Starting in 2022, all online marketplaces, including Kidizen, are required by the IRS to report a seller's total gross sales that exceed $600 and provide a 1099-K to sellers meeting these criteria. While the amount that sellers are supposed to report as income has not changed, Kidizen will now file a 1099-K with the IRS and applicable states if you meet this threshold.
For most sellers on Kidizen, this does not mean that you will necessarily owe taxes, particularly if you originally paid more for the items than the amount for which you sell them (for example, if you purchased an item for $50, and then sell it for $20, you should not owe taxes on this sale). You may also have other deductions associated with your sales on Kidizen that will reduce the amount you owe, if anything. We have put together a FAQ to help sellers navigate this new change. We recommend consulting your tax professional to help determine what you can deduct and any additional questions you may have.
As a seller, you will receive the following notifications from Kidizen:
- Once you hit $300 in sales: you will be prompted to enter your tax information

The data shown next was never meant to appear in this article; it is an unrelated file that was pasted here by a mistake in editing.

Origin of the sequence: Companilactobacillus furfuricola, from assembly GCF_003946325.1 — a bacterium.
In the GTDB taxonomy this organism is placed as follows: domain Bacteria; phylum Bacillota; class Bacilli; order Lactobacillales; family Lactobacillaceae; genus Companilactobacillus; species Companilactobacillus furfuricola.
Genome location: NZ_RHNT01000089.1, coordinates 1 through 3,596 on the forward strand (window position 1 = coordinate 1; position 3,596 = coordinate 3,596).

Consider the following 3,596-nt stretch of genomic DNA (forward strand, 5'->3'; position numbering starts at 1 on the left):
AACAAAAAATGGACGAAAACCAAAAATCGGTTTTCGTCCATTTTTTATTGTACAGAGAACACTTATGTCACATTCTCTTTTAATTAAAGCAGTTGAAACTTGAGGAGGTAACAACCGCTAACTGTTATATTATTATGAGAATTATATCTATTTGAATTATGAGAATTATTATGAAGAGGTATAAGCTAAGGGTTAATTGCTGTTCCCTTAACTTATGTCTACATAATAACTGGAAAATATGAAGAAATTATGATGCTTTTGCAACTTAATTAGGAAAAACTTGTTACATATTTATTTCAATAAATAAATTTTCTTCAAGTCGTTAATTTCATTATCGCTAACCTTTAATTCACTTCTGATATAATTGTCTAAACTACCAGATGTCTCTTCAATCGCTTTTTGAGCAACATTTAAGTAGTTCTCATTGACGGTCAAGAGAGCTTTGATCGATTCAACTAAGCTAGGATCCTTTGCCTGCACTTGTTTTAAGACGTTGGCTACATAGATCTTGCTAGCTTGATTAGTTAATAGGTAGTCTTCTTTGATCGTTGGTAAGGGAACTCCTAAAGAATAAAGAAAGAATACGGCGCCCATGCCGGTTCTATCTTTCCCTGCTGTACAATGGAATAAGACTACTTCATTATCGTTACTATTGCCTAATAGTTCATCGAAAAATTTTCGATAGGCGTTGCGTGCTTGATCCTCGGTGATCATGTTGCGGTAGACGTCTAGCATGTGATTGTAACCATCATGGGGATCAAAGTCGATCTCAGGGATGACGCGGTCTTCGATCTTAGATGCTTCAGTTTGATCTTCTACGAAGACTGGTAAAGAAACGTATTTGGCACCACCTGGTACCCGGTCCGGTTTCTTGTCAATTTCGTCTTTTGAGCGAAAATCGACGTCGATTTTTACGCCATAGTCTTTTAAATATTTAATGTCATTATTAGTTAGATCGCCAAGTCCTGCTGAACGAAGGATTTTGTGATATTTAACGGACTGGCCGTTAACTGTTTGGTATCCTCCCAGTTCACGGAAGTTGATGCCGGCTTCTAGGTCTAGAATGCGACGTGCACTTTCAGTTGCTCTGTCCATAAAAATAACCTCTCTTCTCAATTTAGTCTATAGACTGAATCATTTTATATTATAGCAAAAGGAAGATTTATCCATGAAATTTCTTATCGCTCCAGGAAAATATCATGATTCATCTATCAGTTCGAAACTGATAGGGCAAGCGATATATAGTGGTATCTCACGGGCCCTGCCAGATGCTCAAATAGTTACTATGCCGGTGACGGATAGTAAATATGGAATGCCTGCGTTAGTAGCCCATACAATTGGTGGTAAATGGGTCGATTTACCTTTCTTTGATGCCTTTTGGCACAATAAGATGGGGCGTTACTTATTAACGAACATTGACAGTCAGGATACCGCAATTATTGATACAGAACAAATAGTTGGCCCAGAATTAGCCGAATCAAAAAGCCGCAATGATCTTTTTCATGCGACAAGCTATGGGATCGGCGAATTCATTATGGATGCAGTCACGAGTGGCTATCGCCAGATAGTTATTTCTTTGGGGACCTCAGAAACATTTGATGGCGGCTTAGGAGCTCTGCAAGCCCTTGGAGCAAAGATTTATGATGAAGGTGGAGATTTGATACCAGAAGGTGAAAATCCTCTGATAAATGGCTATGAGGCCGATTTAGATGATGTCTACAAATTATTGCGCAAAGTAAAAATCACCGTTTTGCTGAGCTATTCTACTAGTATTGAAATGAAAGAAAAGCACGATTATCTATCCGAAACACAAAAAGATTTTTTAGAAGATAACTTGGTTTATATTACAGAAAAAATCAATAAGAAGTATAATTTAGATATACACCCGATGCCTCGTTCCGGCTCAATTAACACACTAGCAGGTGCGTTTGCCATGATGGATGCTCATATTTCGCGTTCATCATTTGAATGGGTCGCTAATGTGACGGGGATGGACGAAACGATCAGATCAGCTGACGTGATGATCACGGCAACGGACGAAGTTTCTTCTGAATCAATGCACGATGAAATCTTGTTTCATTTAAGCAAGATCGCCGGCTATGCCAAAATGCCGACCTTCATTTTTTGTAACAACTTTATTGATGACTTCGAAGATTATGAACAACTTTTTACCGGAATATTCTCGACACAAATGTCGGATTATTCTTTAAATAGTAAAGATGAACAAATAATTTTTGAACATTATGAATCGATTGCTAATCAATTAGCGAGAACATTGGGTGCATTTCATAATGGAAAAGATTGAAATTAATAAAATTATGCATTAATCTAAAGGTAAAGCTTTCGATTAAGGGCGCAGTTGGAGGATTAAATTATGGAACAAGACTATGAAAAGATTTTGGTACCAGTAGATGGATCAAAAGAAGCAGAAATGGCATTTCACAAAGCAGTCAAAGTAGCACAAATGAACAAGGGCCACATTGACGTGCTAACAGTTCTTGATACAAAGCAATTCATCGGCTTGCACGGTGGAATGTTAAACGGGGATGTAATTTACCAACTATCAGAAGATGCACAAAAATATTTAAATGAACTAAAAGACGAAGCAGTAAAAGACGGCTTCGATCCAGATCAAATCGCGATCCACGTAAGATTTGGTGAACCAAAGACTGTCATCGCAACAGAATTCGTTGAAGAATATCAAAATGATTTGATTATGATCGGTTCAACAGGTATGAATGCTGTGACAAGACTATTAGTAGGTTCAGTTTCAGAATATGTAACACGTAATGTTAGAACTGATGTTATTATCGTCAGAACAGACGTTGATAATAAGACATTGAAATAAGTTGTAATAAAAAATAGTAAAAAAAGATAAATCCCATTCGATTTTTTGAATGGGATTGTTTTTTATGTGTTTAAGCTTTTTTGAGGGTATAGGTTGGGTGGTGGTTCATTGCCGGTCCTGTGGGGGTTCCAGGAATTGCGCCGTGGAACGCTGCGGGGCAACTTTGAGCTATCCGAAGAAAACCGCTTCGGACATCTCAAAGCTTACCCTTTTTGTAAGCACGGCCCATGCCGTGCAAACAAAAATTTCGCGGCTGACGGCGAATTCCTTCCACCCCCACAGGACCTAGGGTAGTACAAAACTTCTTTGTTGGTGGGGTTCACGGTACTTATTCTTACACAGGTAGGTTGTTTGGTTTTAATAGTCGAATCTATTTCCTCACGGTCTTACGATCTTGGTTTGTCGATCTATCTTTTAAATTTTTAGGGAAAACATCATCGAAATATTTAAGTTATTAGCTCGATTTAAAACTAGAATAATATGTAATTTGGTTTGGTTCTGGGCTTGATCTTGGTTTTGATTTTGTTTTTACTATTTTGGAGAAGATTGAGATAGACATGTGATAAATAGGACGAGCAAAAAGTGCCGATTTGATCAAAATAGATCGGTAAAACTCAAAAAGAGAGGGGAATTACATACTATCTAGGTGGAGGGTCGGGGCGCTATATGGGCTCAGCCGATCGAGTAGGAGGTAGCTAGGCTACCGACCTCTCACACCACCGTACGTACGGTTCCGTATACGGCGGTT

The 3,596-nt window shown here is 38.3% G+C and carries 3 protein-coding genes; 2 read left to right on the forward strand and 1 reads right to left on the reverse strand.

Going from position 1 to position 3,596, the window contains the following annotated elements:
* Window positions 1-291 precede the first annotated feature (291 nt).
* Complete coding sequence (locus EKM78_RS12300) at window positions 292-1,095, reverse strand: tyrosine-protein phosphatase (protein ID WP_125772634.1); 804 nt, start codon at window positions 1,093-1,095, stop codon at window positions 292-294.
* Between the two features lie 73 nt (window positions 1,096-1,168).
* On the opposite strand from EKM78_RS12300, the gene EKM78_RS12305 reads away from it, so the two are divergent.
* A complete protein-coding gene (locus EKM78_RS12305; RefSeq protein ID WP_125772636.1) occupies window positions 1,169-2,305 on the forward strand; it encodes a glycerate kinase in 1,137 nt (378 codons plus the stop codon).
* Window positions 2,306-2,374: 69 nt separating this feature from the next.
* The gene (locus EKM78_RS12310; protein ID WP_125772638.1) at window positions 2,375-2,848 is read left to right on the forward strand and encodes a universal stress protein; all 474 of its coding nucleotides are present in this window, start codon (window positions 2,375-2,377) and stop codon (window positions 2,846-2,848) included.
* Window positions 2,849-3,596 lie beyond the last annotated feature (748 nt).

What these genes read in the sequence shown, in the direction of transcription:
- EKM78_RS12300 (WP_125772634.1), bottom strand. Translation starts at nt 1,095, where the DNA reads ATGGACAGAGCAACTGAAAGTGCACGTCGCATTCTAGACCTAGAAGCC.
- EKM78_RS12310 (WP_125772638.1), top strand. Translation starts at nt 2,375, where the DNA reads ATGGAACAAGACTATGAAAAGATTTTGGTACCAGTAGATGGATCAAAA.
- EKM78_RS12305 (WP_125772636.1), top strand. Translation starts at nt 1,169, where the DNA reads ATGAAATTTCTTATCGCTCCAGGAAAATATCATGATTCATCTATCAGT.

- Once you hit $500 in sales: if you have not entered your tax information, your account will be placed on hold
- Once you hit $600 in sales: if you have not entered your tax information, your account will be further restricted until we receive valid tax information
If you meet any of these thresholds, you will have one week from today to enter your tax information before any limitations are placed on your account.
This change impacts millions of casual sellers across all online marketplaces, not just Kidizen, seeking to make extra money by clearing out items in their homes. We believe that the new 1099-K threshold puts an unnecessary burden on those working to supplement their household income and support their families. Along with eBay, Mercari, Etsy, and others, we are working to fight the new 1099-K threshold and we ask you to join us by sending a letter to Congress and joining the 1099-K Fairness Coalition.